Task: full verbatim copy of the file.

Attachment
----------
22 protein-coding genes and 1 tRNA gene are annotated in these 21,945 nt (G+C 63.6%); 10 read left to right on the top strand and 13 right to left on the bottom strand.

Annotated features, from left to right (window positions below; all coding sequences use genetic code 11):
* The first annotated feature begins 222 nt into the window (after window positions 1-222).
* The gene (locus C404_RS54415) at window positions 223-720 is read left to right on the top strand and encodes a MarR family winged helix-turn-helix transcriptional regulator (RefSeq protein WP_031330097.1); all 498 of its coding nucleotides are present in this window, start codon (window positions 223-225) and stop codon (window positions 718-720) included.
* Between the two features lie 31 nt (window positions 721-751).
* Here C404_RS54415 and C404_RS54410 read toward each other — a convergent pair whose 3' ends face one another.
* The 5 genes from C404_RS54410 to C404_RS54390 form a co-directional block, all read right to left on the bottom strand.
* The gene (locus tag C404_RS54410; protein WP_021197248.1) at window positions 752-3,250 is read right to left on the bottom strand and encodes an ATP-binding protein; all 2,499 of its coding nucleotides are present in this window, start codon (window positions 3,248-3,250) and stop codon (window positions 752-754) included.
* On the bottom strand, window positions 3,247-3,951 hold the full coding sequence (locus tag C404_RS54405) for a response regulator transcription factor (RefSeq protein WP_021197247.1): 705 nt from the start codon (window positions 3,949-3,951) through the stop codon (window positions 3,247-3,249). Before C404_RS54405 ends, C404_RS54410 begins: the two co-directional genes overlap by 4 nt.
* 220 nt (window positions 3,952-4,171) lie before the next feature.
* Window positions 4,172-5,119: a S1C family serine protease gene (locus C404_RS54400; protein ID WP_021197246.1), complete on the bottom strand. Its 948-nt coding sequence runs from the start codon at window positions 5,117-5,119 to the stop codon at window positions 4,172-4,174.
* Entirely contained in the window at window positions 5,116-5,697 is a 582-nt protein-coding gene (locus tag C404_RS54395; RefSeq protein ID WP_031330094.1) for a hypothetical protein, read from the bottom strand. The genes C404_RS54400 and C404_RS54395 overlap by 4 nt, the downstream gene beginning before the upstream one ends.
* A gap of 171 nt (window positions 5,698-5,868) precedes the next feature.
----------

22 protein-coding genes and 1 tRNA gene are annotated in these 21,945 nt (G+C 63.6%); 10 read left to right on the top strand and 13 right to left on the bottom strand.

Annotated features, from left to right (window positions below; all coding sequences use genetic code 11):
* The first annotated feature begins 222 nt into the window (after window positions 1-222).
* The gene (locus C404_RS54415) at window positions 223-720 is read left to right on the top strand and encodes a MarR family winged helix-turn-helix transcriptional regulator (RefSeq protein WP_031330097.1); all 498 of its coding nucleotides are present in this window, start codon (window positions 223-225) and stop codon (window positions 718-720) included.
* Between the two features lie 31 nt (window positions 721-751).
* Here C404_RS54415 and C404_RS54410 read toward each other — a convergent pair whose 3' ends face one another.
* The 5 genes from C404_RS54410 to C404_RS54390 form a co-directional block, all read right to left on the bottom strand.
* The gene (locus tag C404_RS54410; protein WP_021197248.1) at window positions 752-3,250 is read right to left on the bottom strand and encodes an ATP-binding protein; all 2,499 of its coding nucleotides are present in this window, start codon (window positions 3,248-3,250) and stop codon (window positions 752-754) included.
* On the bottom strand, window positions 3,247-3,951 hold the full coding sequence (locus tag C404_RS54405) for a response regulator transcription factor (RefSeq protein WP_021197247.1): 705 nt from the start codon (window positions 3,949-3,951) through the stop codon (window positions 3,247-3,249). Before C404_RS54405 ends, C404_RS54410 begins: the two co-directional genes overlap by 4 nt.
* 220 nt (window positions 3,952-4,171) lie before the next feature.
* Window positions 4,172-5,119: a S1C family serine protease gene (locus C404_RS54400; protein ID WP_021197246.1), complete on the bottom strand. Its 948-nt coding sequence runs from the start codon at window positions 5,117-5,119 to the stop codon at window positions 4,172-4,174.
* Entirely contained in the window at window positions 5,116-5,697 is a 582-nt protein-coding gene (locus tag C404_RS54395; RefSeq protein ID WP_031330094.1) for a hypothetical protein, read from the bottom strand. The genes C404_RS54400 and C404_RS54395 overlap by 4 nt, the downstream gene beginning before the upstream one ends.
* A gap of 171 nt (window positions 5,698-5,868) precedes the next feature.